"Most Muslim families don't integrate easily, and they don't even want to. They view the Western culture in contradiction with Islam and their values. That is when the radicalization process begins," Arif Jamal, a US-based expert and author of several books on Islamism, told DW.
"Islamic radicalization without any doubt is a major challenge for the UK and the rest of Europe," Siegfried O. Wolf, director of research at the Brussels-based South Asia Democratic Forum (SADF), told DW. "It is most severe in the UK with an entrenched Islamist culture due to the presence of a large Muslim population and local and international jihadist organizations in the country," Wolf added.
But Asim Ali Shah, a leftist member of the London-based Faiz Cultural Foundation, believes the London attacks should not be used to "create misperception, fear and division" in British society, of which Muslims and Pakistanis are an integral part.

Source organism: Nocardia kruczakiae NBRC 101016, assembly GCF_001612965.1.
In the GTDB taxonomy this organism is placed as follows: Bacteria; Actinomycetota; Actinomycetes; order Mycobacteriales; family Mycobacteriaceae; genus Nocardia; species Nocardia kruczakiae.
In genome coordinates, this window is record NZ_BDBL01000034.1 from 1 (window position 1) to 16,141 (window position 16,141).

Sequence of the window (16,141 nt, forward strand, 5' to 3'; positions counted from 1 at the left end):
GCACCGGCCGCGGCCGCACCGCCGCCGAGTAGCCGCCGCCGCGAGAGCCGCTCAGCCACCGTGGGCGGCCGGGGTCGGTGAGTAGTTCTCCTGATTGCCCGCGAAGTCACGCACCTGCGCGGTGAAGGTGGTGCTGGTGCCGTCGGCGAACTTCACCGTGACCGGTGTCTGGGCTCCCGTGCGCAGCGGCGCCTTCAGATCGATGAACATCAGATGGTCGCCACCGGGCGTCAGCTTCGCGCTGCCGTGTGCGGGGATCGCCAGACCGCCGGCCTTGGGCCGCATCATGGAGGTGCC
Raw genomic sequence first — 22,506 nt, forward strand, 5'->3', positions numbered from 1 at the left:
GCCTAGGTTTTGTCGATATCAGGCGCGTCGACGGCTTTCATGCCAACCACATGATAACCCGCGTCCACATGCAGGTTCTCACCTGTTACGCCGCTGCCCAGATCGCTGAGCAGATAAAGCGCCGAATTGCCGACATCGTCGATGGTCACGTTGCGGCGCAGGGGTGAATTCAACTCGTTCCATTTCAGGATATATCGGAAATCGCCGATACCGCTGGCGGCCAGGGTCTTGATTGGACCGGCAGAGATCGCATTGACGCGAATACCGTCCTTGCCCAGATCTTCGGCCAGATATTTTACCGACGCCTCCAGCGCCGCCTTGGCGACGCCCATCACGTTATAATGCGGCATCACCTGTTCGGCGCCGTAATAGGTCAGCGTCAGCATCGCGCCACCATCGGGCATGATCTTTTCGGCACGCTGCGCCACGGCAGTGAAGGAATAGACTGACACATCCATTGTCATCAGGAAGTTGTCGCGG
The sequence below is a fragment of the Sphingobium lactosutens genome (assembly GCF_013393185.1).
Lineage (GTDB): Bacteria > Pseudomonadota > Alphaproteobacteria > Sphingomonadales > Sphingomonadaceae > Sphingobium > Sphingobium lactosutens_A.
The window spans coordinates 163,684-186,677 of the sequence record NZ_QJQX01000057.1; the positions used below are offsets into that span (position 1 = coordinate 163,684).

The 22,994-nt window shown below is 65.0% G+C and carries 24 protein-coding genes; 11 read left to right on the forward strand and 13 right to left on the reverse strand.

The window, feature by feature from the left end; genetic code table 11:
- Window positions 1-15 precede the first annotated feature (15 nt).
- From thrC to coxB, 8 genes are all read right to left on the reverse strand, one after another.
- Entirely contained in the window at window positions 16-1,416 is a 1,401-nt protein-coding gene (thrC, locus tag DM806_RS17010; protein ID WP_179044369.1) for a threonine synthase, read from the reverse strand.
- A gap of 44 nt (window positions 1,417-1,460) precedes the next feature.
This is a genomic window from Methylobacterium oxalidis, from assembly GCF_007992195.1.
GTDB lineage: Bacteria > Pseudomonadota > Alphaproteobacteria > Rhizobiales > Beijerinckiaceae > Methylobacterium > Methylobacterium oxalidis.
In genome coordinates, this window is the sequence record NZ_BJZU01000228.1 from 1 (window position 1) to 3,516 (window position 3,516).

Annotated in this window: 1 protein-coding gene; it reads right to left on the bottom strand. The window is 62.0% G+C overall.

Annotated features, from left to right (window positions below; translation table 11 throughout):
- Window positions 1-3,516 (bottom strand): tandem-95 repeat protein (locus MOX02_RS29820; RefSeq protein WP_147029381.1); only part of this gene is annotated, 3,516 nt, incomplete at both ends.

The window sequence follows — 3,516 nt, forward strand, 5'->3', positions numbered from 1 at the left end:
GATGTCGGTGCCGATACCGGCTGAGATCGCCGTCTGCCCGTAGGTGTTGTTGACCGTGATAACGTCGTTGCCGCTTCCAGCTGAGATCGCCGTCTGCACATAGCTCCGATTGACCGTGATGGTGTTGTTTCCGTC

"This should not be an excuse for the rise of racism and to further isolate the Muslim community in Britain," Shah told DW, adding that the Muslim community must come forward not just to condemn and expose extremist elements but also to fight racism and bigotry.
But Naeem is of the view that the Muslim community living in Britain needs to be more vocal against extremists. "British-Pakistanis should welcome people from all faiths in their mosques, making it more like a place of inter-faith interaction."
A lack of seriousness
On a number of occasions, British Muslims have reported Islamist extremists to the authorities, just like the case with Khuram B., who was known to intelligence officials. British-Pakistanis contacted by DW say the onus of the attacks is on the government as they perform the role of law-abiding citizens diligently.
"I worked in London's Barking area for three years and I can tell you about its deprivation. The Tory party's budget cuts have made the situation worse. The situation is conducive for radical Islamists to bring more people into their fold," said Kanwal.
Following the Saturday attacks, Prime Minister Theresa May said there was "too much tolerance of extremism" in the country, and that Britain needed to have "embarrassing conversations" to put an end to it.